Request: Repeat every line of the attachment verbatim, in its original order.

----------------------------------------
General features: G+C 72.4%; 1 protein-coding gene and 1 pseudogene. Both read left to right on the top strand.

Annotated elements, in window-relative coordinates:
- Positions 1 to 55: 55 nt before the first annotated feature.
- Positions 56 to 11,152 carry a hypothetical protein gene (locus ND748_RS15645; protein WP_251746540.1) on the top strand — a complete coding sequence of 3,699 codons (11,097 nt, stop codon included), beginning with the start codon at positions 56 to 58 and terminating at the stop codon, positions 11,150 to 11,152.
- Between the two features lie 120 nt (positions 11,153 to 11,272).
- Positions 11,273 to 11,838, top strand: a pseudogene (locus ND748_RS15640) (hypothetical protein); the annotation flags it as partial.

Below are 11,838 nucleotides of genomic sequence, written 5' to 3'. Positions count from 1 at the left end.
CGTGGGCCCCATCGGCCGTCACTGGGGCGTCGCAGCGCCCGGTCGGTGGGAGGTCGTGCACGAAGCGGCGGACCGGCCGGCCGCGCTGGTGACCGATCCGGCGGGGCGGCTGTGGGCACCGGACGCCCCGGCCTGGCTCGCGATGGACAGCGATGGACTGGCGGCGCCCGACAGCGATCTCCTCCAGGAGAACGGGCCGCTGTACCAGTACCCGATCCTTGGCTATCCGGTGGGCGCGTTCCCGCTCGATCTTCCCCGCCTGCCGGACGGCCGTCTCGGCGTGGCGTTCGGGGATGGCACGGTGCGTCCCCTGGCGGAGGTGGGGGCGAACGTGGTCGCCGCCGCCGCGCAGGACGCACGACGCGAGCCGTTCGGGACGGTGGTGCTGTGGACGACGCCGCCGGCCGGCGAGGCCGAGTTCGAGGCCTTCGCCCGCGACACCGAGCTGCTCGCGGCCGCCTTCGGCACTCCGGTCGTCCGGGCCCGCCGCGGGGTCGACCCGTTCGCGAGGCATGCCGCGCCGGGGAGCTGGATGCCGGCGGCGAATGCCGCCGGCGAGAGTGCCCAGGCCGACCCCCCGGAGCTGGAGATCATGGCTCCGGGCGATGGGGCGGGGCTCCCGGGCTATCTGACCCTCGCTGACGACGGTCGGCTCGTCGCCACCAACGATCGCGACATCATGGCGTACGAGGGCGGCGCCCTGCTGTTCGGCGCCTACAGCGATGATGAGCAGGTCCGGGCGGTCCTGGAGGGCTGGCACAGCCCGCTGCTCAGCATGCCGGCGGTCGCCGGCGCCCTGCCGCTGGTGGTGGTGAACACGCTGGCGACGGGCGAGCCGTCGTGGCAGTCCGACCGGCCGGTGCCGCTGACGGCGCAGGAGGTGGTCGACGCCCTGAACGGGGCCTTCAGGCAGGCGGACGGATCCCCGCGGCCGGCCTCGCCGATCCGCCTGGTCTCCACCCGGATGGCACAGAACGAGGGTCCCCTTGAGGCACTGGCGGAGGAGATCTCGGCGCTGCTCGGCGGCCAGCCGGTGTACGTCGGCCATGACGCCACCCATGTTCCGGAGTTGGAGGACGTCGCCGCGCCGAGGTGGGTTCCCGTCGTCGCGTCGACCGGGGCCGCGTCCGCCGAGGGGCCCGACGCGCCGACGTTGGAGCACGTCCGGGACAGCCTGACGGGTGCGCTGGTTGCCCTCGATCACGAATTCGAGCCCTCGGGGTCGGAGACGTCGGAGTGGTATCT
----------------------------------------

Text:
General features: G+C 72.4%; 1 protein-coding gene and 1 pseudogene. Both read left to right on the top strand.

Annotated elements, in window-relative coordinates:
- Positions 1 to 55: 55 nt before the first annotated feature.
- Positions 56 to 11,152 carry a hypothetical protein gene (locus ND748_RS15645; protein WP_251746540.1) on the top strand — a complete coding sequence of 3,699 codons (11,097 nt, stop codon included), beginning with the start codon at positions 56 to 58 and terminating at the stop codon, positions 11,150 to 11,152.
- Between the two features lie 120 nt (positions 11,153 to 11,272).
- Positions 11,273 to 11,838, top strand: a pseudogene (locus ND748_RS15640) (hypothetical protein); the annotation flags it as partial.

Below are 11,838 nucleotides of genomic sequence, written 5' to 3'. Positions count from 1 at the left end.
CGTGGGCCCCATCGGCCGTCACTGGGGCGTCGCAGCGCCCGGTCGGTGGGAGGTCGTGCACGAAGCGGCGGACCGGCCGGCCGCGCTGGTGACCGATCCGGCGGGGCGGCTGTGGGCACCGGACGCCCCGGCCTGGCTCGCGATGGACAGCGATGGACTGGCGGCGCCCGACAGCGATCTCCTCCAGGAGAACGGGCCGCTGTACCAGTACCCGATCCTTGGCTATCCGGTGGGCGCGTTCCCGCTCGATCTTCCCCGCCTGCCGGACGGCCGTCTCGGCGTGGCGTTCGGGGATGGCACGGTGCGTCCCCTGGCGGAGGTGGGGGCGAACGTGGTCGCCGCCGCCGCGCAGGACGCACGACGCGAGCCGTTCGGGACGGTGGTGCTGTGGACGACGCCGCCGGCCGGCGAGGCCGAGTTCGAGGCCTTCGCCCGCGACACCGAGCTGCTCGCGGCCGCCTTCGGCACTCCGGTCGTCCGGGCCCGCCGCGGGGTCGACCCGTTCGCGAGGCATGCCGCGCCGGGGAGCTGGATGCCGGCGGCGAATGCCGCCGGCGAGAGTGCCCAGGCCGACCCCCCGGAGCTGGAGATCATGGCTCCGGGCGATGGGGCGGGGCTCCCGGGCTATCTGACCCTCGCTGACGACGGTCGGCTCGTCGCCACCAACGATCGCGACATCATGGCGTACGAGGGCGGCGCCCTGCTGTTCGGCGCCTACAGCGATGATGAGCAGGTCCGGGCGGTCCTGGAGGGCTGGCACAGCCCGCTGCTCAGCATGCCGGCGGTCGCCGGCGCCCTGCCGCTGGTGGTGGTGAACACGCTGGCGACGGGCGAGCCGTCGTGGCAGTCCGACCGGCCGGTGCCGCTGACGGCGCAGGAGGTGGTCGACGCCCTGAACGGGGCCTTCAGGCAGGCGGACGGATCCCCGCGGCCGGCCTCGCCGATCCGCCTGGTCTCCACCCGGATGGCACAGAACGAGGGTCCCCTTGAGGCACTGGCGGAGGAGATCTCGGCGCTGCTCGGCGGCCAGCCGGTGTACGTCGGCCATGACGCCACCCATGTTCCGGAGTTGGAGGACGTCGCCGCGCCGAGGTGGGTTCCCGTCGTCGCGTCGACCGGGGCCGCGTCCGCCGAGGGGCCCGACGCGCCGACGTTGGAGCACGTCCGGGACAGCCTGACGGGTGCGCTGGTTGCCCTCGATCACGAATTCGAGCCCTCGGGGTCGGAGACGTCGGAGTGGTATCT